The Fause Knight Upon the Road

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The Fause Knight Upon the Road is a British ballad, collected and published as Child ballad 3, Roud 20. It features a riddling exchange between a schoolboy and a "false knight," the devil in disguise.[1]


The knight asks the boy where he is going, and what he is carrying (books). He asks after the sheep, which belong to the boy and his mother, and how many belong to the knight—as many as have blue tails. The knight may wish him in a tree, the boy to have a ladder, the knight to have it break, and so on.

Throughout any exchange, the boy is described as standing fast. This appears to be the condition that will save him.


The boy's ability to evade the devil may spring from the devil's inability to dumbfound him; gaining power over people by this means is a motif found in other folktales.[2]

A Swedish variant features the little boy, but an old woman, presumably a witch, in the place of the knight.[2]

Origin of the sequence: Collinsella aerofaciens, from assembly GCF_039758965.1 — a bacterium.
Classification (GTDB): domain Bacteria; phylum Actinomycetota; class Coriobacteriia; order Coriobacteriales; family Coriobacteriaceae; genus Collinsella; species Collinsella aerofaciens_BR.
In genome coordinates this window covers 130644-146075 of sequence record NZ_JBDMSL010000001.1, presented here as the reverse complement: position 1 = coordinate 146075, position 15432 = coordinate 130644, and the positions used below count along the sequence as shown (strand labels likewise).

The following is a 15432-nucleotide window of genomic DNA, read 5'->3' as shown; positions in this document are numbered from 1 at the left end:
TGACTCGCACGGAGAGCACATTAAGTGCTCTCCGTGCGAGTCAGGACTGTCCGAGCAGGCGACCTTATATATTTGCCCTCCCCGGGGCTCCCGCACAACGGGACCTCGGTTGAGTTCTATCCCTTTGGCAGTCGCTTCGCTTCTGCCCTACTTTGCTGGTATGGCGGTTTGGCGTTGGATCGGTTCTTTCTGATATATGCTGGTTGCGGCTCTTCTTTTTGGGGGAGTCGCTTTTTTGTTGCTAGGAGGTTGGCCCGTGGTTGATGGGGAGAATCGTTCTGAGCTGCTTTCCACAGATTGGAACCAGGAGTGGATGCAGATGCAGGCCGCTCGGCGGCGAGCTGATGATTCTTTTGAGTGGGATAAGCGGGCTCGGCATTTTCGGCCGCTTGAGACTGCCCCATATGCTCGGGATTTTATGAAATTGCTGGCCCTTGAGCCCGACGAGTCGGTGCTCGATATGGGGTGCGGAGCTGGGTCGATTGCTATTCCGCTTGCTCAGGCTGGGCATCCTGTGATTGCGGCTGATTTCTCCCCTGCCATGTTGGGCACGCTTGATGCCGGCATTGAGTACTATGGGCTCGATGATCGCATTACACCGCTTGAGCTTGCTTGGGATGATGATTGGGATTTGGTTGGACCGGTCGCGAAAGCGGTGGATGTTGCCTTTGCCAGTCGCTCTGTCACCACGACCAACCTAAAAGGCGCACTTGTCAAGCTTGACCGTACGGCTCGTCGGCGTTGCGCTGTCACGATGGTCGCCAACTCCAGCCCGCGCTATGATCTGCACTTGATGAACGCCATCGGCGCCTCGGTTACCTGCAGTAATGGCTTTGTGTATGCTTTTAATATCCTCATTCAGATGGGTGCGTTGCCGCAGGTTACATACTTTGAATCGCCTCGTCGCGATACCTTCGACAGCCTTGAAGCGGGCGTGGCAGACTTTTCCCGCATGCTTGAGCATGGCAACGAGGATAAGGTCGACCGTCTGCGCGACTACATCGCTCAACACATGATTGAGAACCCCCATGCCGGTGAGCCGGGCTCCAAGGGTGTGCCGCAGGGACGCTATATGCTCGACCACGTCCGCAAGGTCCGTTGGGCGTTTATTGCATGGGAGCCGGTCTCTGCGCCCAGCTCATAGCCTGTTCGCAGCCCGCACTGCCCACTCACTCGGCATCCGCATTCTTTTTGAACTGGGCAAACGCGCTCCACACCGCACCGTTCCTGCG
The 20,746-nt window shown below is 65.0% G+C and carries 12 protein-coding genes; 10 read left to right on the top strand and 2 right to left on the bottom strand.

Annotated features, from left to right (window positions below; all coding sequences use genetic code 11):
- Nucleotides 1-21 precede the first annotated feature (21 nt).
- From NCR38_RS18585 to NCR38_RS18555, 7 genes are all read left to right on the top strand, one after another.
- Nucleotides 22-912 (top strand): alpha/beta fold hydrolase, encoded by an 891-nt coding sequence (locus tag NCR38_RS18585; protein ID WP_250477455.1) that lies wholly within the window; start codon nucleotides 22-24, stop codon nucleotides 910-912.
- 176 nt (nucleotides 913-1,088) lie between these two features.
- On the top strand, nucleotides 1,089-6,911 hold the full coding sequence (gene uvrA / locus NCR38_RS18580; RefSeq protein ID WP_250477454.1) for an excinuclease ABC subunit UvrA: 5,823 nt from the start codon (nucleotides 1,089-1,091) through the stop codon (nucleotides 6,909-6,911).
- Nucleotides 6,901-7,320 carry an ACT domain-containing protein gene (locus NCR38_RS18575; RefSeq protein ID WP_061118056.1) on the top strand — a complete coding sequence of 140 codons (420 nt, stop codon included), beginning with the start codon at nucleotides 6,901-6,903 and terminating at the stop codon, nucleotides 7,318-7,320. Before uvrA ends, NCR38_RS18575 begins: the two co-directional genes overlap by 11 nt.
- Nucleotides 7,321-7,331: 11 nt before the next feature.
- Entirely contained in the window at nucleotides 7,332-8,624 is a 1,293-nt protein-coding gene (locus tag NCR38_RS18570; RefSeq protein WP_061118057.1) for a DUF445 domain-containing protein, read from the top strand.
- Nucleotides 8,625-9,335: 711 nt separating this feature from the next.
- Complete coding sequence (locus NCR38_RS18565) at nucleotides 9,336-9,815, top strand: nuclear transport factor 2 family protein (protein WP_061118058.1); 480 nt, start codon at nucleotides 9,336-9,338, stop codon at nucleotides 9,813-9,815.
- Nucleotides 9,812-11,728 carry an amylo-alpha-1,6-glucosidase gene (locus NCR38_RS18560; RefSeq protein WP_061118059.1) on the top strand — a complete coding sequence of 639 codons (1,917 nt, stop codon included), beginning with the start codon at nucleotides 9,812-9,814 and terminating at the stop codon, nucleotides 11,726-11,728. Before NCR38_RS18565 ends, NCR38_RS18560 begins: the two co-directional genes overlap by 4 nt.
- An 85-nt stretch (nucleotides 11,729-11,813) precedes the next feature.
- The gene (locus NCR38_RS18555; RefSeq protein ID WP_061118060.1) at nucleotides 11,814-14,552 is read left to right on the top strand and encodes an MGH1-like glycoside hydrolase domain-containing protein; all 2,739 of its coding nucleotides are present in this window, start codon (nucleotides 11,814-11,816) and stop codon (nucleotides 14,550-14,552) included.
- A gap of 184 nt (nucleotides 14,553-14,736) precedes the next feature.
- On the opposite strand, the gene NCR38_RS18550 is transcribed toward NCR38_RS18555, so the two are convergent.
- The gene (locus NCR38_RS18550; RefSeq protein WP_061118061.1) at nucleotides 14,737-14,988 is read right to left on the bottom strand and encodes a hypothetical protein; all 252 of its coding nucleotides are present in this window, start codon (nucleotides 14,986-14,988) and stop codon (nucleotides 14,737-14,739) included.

Recordings and Settings[edit]



  • Set by Benjamin Britten in his Eight Folk Song Arrangements (for high voice and harp). There is a recording of this by Philip Langridge and Osian Ellis on #13 of the Naxos English Song Series (8.557222 - Originally released by Collins Classics)

See also[edit]


  1. ^ Francis James Child, English and Scottish Popular Ballads, "The Fause Knight Upon the Road"
  2. ^ a b Francis James Child, The English and Scottish Popular Ballads, v 1, p 20, Dover Publications, New York 1965

External links[edit]